The MIREM project, or ‘Collective Action to support the reintegration of return migrants in their country of origin’, hosted by the Robert Schuman Institute, is aiming to fill a knowledge gap regarding the patterns of reintegration of return migrants into Maghreb countries.
Another objective of the study is better to take into consideration the challenges linked to return migration and its impact on development. The report is based on a wide range of statistical data, such as the socio-demographic characteristics of the interviewed returnees, their socio-professional situations and skills, financial resources and migration experiences of living.
The high rate of unemployment in Morocco, due to a major increase in the urban population, is an important factor influencing both migration to foreign countries and difficulties for returning migrants, the report highlights. The study also takes into account issues such as the return of Moroccan unaccompanied minors, the migration of educated workers and the benefits this brings to developing countries.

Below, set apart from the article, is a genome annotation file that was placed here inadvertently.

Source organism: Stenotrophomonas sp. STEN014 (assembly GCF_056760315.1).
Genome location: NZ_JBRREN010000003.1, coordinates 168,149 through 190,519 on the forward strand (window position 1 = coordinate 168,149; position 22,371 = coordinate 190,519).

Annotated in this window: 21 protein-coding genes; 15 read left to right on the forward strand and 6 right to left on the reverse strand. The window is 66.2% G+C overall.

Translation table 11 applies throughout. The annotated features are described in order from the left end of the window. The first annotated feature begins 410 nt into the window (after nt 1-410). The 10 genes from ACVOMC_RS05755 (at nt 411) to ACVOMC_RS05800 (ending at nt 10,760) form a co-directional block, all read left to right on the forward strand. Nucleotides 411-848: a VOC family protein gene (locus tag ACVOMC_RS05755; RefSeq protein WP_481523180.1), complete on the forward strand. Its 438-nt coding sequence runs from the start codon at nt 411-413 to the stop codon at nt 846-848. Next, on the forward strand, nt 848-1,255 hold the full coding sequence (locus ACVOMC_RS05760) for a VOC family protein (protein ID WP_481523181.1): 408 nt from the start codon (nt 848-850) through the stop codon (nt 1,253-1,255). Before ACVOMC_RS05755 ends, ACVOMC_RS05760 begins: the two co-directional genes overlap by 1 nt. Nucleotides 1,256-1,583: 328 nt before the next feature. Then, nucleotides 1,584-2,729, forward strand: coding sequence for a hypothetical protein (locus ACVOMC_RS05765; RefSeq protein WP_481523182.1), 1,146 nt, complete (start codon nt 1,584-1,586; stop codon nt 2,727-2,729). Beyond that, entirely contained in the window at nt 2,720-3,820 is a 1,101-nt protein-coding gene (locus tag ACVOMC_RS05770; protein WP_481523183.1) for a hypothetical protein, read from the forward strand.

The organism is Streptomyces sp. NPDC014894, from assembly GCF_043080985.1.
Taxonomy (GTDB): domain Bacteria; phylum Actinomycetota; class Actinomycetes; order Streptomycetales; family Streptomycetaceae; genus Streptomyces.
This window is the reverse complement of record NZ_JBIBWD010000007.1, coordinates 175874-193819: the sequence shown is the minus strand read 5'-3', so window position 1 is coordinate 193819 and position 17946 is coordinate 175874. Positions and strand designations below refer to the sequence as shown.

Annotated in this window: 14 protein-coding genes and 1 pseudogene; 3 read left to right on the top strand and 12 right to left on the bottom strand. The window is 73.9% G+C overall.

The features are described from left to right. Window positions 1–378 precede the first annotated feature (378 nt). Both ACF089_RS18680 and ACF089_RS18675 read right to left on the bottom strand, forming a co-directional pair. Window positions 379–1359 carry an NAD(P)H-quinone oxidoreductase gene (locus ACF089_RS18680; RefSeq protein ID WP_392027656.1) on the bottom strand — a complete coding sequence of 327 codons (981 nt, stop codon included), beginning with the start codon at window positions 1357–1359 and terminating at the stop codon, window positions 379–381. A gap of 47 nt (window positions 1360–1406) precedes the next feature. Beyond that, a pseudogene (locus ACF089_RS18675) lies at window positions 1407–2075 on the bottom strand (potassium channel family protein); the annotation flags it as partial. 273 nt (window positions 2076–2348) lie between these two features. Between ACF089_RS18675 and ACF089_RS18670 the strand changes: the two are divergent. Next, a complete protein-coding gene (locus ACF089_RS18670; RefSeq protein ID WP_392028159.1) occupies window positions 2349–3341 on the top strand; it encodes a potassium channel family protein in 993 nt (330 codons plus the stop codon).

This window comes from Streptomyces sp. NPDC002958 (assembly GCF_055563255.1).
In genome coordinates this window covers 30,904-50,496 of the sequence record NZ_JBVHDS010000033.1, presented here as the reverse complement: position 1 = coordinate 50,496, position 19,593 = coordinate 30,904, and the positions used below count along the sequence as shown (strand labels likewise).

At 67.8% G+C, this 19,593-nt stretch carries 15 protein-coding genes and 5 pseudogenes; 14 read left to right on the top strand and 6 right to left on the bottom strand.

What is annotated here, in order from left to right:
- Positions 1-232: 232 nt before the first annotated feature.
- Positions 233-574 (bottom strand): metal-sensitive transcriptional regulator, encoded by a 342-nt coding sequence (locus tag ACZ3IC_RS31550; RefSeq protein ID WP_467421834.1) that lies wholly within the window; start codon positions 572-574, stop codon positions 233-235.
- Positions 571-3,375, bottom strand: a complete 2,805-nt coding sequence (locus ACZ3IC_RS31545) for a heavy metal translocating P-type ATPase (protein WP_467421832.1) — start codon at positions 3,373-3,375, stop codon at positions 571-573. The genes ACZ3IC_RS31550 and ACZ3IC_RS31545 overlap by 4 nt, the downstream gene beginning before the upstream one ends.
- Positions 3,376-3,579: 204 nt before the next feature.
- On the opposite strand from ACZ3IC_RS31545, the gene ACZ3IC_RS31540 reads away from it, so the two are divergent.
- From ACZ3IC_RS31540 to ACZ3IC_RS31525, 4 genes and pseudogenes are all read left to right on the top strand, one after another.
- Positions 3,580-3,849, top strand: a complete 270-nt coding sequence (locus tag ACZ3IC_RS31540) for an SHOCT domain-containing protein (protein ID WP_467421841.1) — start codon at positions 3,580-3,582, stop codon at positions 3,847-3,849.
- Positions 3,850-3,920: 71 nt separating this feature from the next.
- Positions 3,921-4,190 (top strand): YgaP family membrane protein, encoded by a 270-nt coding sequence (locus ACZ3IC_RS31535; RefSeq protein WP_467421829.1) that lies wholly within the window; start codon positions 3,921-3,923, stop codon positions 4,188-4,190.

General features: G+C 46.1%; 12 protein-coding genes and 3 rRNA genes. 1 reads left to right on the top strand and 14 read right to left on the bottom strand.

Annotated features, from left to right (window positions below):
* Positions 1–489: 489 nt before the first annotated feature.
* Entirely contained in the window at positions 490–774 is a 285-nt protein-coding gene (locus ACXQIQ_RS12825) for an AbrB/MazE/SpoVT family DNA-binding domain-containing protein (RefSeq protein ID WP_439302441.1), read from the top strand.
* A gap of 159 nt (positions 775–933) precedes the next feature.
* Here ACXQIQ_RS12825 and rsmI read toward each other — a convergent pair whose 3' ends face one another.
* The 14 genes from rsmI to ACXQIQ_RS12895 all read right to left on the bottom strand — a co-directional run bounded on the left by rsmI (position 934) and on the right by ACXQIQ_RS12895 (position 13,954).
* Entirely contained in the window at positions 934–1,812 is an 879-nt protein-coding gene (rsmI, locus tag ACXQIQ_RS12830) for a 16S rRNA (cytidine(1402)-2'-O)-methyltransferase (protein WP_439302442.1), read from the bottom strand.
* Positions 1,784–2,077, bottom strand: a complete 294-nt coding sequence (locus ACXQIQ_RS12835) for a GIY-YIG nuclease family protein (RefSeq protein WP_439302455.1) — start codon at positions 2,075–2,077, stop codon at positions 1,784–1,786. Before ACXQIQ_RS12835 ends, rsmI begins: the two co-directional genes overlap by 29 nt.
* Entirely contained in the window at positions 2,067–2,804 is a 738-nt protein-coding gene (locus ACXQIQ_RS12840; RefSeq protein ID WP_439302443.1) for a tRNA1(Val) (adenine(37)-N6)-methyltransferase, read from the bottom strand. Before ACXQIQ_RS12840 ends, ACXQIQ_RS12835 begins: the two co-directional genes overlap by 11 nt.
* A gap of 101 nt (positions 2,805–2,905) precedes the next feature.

A socio-economic focus on Morocco’s migration policy highlights the fact that the need to facilitate the departure of Moroccan workers in overseas countries, in the 1960s, to reduce the pressure on local labour market and give the country additional economic resources through foreign currency is still in phase.
The EU will have to strike a balance between the security concerns of member states and the need to respond in a credible manner to the pressing development-oriented expectations of some third countries, the report concludes.